From the N.Y. Times' two-column lead story, "Trump Becomes Ensnared In Fiery G.O.P. Civil War," by Glenn Thrush and Maggie Haberman: "On Friday evening, a somewhat shellshocked president retreated to the White House residence to grieve and assign blame. In a search for scapegoats, he asked his advisers repeatedly: Whose fault was this?"

  • "Increasingly, that blame has fallen on Reince Priebus, the White House chief of staff, who coordinated initial legislative strategy on the health care bill with Mr. Ryan, his close friend and a fellow Wisconsinite."
  • "Despite the public displays of unity with the speaker, Mr. Trump and his team now regret outsourcing so much of the early drafting to Mr. Ryan. One aide compared doing that to a developer's staking everything on obtaining a property without conducting a thorough inspection."

A friend of Priebus told me the chief felt fine: He was in the office yesterday, and attended a Greek Independence Day event with this family.

"You could get rid of Ryan or Reince and you're going to have the same problem, no matter what" — the math in the House, the friend said.

But the friend added: "Anyone who works for the President is on the clock."

7. CEO 101

Nuggets from Barron's CEO profiles, illuminating the state of the art:

  • Warren Buffett: "At 86, Buffett is as sharp as ever, even though his body, as he said, 'is getting down to salvage value.' He hates meetings, spends much of the day reading, and makes split-second investment decisions. And he still eats like a kid, washing down a McDonald's breakfast with a Coke."
  • Reed Hastings, Netflix: "Hastings' next challenge is to tailor more original content to local tastes in 190 countries, the likes of which no media company has ever done."
  • Larry Page, Alphabet: "As head of the tech world's only holding company, which owns Google, he has delegated day-to-day responsibilities to a number of high-profile deputies. ... His fascination with the next big thing has led him to pursue private outside investments, including pouring millions into two start-ups working on flying cars."
  • Fred Smith: "One key to FedEx's success has been Smith's willingness 'to take short-term pain for long-term gain' ... FedEx spent about $4 billion on improvements in its air- and ground-delivery segments in the latest fiscal year, 40% more than two years ago. Capital spending depressed profit margins in the ground operation but will produce 'a faster network down the road.'"
  • Mark Zuckerberg: "Facebook is at the top of its game in the online-advertising world, which means that Zuckerberg's apparent stumbles — he has yet to make good on the nearly $20 billion spent on messaging start-up WhatsApp, for example — are tolerated by investors."

Also worthy of your time ... N.Y. Times Business front, "Amazon's Ambitions Unboxed: Stores for Furniture, Appliances and More," by Nick Winfield in Seattle: "[W]hile most of the attention has been focused on Amazon's grocery store dreams, the company has a more ambitious collection of [bricks-and-mortar] experiments underway."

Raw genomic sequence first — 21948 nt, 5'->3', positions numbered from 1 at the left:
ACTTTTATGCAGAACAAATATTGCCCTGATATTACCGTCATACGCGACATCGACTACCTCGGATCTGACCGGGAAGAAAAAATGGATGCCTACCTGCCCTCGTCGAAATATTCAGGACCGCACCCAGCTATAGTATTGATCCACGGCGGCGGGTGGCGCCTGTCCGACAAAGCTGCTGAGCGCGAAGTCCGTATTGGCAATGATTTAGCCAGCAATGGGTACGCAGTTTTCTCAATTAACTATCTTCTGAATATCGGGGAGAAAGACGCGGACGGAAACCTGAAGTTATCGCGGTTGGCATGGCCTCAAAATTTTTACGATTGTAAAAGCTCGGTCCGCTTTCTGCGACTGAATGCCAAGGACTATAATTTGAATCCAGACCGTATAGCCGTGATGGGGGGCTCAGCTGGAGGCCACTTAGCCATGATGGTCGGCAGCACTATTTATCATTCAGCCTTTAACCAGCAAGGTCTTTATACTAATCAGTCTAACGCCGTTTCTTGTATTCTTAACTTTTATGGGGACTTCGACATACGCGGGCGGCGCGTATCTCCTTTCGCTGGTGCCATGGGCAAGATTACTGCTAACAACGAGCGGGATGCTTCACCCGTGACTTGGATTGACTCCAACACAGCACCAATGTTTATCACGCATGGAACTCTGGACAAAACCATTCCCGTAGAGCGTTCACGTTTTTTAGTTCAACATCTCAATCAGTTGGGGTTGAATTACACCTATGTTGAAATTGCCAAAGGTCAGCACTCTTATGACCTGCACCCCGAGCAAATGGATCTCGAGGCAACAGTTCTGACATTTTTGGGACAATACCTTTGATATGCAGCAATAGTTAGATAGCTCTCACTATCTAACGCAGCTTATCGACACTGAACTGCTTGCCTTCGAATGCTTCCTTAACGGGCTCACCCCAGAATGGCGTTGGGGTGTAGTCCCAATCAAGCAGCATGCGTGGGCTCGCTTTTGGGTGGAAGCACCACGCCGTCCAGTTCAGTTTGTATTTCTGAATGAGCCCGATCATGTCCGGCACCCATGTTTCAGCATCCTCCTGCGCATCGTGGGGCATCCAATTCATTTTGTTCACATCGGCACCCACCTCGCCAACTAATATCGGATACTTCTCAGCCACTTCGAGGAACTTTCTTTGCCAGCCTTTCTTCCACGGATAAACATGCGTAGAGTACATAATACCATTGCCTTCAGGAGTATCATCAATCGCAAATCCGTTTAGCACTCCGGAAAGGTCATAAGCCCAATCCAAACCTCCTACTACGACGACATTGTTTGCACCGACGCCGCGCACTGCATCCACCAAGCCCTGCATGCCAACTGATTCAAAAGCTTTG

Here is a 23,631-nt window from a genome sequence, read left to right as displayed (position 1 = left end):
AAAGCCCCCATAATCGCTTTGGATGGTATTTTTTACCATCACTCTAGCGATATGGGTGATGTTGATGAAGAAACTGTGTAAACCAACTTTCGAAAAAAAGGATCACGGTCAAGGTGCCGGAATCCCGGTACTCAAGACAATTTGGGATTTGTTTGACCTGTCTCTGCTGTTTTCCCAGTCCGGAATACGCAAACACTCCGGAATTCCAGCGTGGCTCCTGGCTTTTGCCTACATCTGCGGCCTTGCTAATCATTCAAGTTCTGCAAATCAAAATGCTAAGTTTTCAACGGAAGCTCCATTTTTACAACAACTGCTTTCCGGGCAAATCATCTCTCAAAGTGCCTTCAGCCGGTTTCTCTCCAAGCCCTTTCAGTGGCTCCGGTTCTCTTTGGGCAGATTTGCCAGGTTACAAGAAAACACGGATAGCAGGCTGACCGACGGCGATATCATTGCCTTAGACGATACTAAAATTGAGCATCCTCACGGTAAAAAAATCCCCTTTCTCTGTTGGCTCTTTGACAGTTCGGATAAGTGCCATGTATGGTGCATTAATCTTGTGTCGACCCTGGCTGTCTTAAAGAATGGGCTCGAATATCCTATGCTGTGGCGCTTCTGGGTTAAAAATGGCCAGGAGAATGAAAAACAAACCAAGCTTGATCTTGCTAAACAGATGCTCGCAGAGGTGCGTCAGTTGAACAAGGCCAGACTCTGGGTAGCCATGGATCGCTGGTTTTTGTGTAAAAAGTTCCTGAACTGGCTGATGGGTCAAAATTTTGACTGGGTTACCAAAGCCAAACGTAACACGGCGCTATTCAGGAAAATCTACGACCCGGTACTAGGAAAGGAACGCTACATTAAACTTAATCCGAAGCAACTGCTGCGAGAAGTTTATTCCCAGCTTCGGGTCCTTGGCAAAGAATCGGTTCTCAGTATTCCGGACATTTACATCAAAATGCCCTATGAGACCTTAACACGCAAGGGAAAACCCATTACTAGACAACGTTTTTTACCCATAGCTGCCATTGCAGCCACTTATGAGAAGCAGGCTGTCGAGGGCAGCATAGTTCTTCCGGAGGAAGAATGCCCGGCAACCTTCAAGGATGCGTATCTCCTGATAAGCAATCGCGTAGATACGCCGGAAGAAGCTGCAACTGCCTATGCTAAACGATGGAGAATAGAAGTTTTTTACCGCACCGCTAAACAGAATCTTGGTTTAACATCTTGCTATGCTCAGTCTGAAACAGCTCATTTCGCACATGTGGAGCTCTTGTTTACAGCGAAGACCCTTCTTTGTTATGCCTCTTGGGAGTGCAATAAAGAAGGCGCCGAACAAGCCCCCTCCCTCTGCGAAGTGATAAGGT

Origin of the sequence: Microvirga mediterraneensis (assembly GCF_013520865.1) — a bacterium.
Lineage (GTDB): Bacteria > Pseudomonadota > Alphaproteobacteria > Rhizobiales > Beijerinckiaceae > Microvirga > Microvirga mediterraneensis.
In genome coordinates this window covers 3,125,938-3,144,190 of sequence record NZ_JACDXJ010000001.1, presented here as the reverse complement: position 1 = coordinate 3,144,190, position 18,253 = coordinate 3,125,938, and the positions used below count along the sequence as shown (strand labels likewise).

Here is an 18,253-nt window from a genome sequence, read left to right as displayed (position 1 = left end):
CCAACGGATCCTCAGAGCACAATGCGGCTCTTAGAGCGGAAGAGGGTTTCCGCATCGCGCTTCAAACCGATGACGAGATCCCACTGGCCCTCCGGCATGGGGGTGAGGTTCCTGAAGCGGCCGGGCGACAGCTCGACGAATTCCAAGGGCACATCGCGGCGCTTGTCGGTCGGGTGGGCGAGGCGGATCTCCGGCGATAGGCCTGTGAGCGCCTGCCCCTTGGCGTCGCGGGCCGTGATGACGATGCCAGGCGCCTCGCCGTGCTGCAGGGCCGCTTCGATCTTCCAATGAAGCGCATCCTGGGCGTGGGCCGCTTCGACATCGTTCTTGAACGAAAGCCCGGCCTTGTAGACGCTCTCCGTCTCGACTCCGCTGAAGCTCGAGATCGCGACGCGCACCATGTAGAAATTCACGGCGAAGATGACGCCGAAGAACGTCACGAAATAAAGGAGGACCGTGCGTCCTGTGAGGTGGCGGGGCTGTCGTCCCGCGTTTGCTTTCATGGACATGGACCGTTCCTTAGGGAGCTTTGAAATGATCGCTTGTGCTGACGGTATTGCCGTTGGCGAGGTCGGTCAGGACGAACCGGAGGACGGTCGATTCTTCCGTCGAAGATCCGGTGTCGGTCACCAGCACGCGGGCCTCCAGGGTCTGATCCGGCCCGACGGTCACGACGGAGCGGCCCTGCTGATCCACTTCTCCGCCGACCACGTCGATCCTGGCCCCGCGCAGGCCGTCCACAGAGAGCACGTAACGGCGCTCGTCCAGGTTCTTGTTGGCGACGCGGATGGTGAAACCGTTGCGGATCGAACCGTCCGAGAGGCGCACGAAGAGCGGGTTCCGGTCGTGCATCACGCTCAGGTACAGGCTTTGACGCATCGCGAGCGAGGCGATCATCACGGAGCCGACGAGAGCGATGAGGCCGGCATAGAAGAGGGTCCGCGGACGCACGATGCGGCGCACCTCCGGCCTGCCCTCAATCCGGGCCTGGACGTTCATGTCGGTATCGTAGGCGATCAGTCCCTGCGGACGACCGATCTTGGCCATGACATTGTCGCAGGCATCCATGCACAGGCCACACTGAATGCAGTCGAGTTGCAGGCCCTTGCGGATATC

"If those experiments work ... they could have a profound influence on how other stores operate. Over time, they could also introduce new forms of automation, putting traditional retail jobs in jeopardy. At the same time, locating those stores close to customers' homes could also help Amazon further its ambitions of delivering internet orders within hours."

8. NYC's changing architecture

"New York skyscrapers adapt to climate change," by AFP's Catherine Triomphe: In one East River building's post-Hurricane Sandy design, "One of the main innovations was to ensure residents have access to electricity as long as possible in the event of an outage in the city":

  • "Every kitchen has two electrical outlets — one reserved for refrigerators —connected to a back-up circuit fed by the generators. That means smartphones can be charged during a breakdown."
  • "'[I]f you can go up and down in the elevator and your refrigerator works and you have one outlet available that you charge your phone on, you can probably survive in New York for a week.'"
  • "Traditionally relegated to the basement, the heating, ventilation and large electrical equipment have been installed on the first floor instead, more than 20 feet ... above the street to minimize the risk of flooding."
  • "The building's cheapest studios will be available for rent starting from $3,000 a month, and include the luxury perks of access to a swimming pool and huge terrace with views of the Empire State Building in addition to the more prosaic bonus of flood resistance."
9. Darkness to illuminate climate change

"Lights go out around the world for 10th Earth Hour," by Reuters' Peter Gosnell:

  • "The initiative began in Australia in 2007 as a grassroots gesture by the World Wildlife Fund (WWF) Australia against man-made carbon dioxide emissions."
  • Last night at 8:30 local time, lights were cut for an hour in 7,000 cities across 172 countries.
  • Participating: some of the world's best known skyscrapers and historic buildings including the world's tallest building, the Burj Khalifa in Dubai; London's Big Ben and Houses of Parliament; the Colosseum in Rome; Istanbul's Blue Mosque; the Eiffel Tower; Moscow's Kremlin and Red Square; Sydney's Opera House; and the Pyramids of Egypt..
10. 1 fun thing: "Vroom, vroom! It is trucks!"

BuzzFeed has published an actual children's book, "The President and the Big Boy Truck," about President Trump's photo opp with an 18-wheeler on Thursday as the health-care bill was collapsing.

Check out David Mack's text here; buy the book for $9.99 here (ships by April 7); and absolutely, whatever you do, watch the video here of squealing kids listening to the book.

In early orders, people are sending the book to President Trump at the White House.

A BuzzFeed spokesperson tells me: On Thursday evening, "Dao Nguyen, BuzzFeed's publisher and head of technology, emailed Ben Kaufman, head of BuzzFeed Product Labs, about a comment that had been trending on BuzzFeed News' David Mack's post on the President's [photo opp] ... The comment suggested we publish David's post verbatim as a children's book. By 8 a.m. Friday, we mocked up a concept, had David over to the Product Lab and launched by Friday evening."

Media backstory: BuzzFeed has a new "social commerce" division to sell us stuff.